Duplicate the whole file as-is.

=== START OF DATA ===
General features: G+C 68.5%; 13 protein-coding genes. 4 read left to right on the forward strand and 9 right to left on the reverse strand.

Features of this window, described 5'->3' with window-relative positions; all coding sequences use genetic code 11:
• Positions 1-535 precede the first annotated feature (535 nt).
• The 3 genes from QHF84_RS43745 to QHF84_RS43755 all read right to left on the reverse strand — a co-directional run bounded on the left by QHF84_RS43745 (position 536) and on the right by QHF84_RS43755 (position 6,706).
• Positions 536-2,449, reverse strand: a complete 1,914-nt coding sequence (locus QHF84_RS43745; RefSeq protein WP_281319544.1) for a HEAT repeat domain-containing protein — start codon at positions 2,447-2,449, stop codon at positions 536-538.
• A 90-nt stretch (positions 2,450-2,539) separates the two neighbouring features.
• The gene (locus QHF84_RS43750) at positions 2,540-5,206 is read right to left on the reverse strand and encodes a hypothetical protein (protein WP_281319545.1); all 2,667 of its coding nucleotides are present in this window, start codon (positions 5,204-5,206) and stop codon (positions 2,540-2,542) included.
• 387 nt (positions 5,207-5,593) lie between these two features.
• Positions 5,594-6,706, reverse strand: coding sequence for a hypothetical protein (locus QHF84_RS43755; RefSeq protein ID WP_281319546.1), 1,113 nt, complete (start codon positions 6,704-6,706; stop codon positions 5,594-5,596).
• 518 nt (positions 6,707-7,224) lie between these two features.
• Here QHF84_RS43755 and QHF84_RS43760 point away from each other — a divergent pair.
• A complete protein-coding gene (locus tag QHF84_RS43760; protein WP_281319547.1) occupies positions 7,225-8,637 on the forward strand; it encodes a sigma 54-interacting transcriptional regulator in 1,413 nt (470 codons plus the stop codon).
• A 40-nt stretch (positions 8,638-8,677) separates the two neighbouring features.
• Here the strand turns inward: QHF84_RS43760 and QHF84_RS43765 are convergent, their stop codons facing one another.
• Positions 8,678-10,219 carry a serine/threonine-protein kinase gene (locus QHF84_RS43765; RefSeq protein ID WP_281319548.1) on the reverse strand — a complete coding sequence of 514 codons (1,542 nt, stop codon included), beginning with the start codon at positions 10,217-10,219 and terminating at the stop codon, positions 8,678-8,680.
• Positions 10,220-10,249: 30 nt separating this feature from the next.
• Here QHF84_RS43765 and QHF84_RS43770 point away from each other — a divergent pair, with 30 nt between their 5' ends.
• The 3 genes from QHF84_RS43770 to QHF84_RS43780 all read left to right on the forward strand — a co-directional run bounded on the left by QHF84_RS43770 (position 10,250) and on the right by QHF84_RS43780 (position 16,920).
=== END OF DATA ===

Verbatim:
General features: G+C 68.5%; 13 protein-coding genes. 4 read left to right on the forward strand and 9 right to left on the reverse strand.

Features of this window, described 5'->3' with window-relative positions; all coding sequences use genetic code 11:
• Positions 1-535 precede the first annotated feature (535 nt).
• The 3 genes from QHF84_RS43745 to QHF84_RS43755 all read right to left on the reverse strand — a co-directional run bounded on the left by QHF84_RS43745 (position 536) and on the right by QHF84_RS43755 (position 6,706).
• Positions 536-2,449, reverse strand: a complete 1,914-nt coding sequence (locus QHF84_RS43745; RefSeq protein WP_281319544.1) for a HEAT repeat domain-containing protein — start codon at positions 2,447-2,449, stop codon at positions 536-538.
• A 90-nt stretch (positions 2,450-2,539) separates the two neighbouring features.
• The gene (locus QHF84_RS43750) at positions 2,540-5,206 is read right to left on the reverse strand and encodes a hypothetical protein (protein WP_281319545.1); all 2,667 of its coding nucleotides are present in this window, start codon (positions 5,204-5,206) and stop codon (positions 2,540-2,542) included.
• 387 nt (positions 5,207-5,593) lie between these two features.
• Positions 5,594-6,706, reverse strand: coding sequence for a hypothetical protein (locus QHF84_RS43755; RefSeq protein ID WP_281319546.1), 1,113 nt, complete (start codon positions 6,704-6,706; stop codon positions 5,594-5,596).
• 518 nt (positions 6,707-7,224) lie between these two features.
• Here QHF84_RS43755 and QHF84_RS43760 point away from each other — a divergent pair.
• A complete protein-coding gene (locus tag QHF84_RS43760; protein WP_281319547.1) occupies positions 7,225-8,637 on the forward strand; it encodes a sigma 54-interacting transcriptional regulator in 1,413 nt (470 codons plus the stop codon).
• A 40-nt stretch (positions 8,638-8,677) separates the two neighbouring features.
• Here the strand turns inward: QHF84_RS43760 and QHF84_RS43765 are convergent, their stop codons facing one another.
• Positions 8,678-10,219 carry a serine/threonine-protein kinase gene (locus QHF84_RS43765; RefSeq protein ID WP_281319548.1) on the reverse strand — a complete coding sequence of 514 codons (1,542 nt, stop codon included), beginning with the start codon at positions 10,217-10,219 and terminating at the stop codon, positions 8,678-8,680.
• Positions 10,220-10,249: 30 nt separating this feature from the next.
• Here QHF84_RS43765 and QHF84_RS43770 point away from each other — a divergent pair, with 30 nt between their 5' ends.
• The 3 genes from QHF84_RS43770 to QHF84_RS43780 all read left to right on the forward strand — a co-directional run bounded on the left by QHF84_RS43770 (position 10,250) and on the right by QHF84_RS43780 (position 16,920).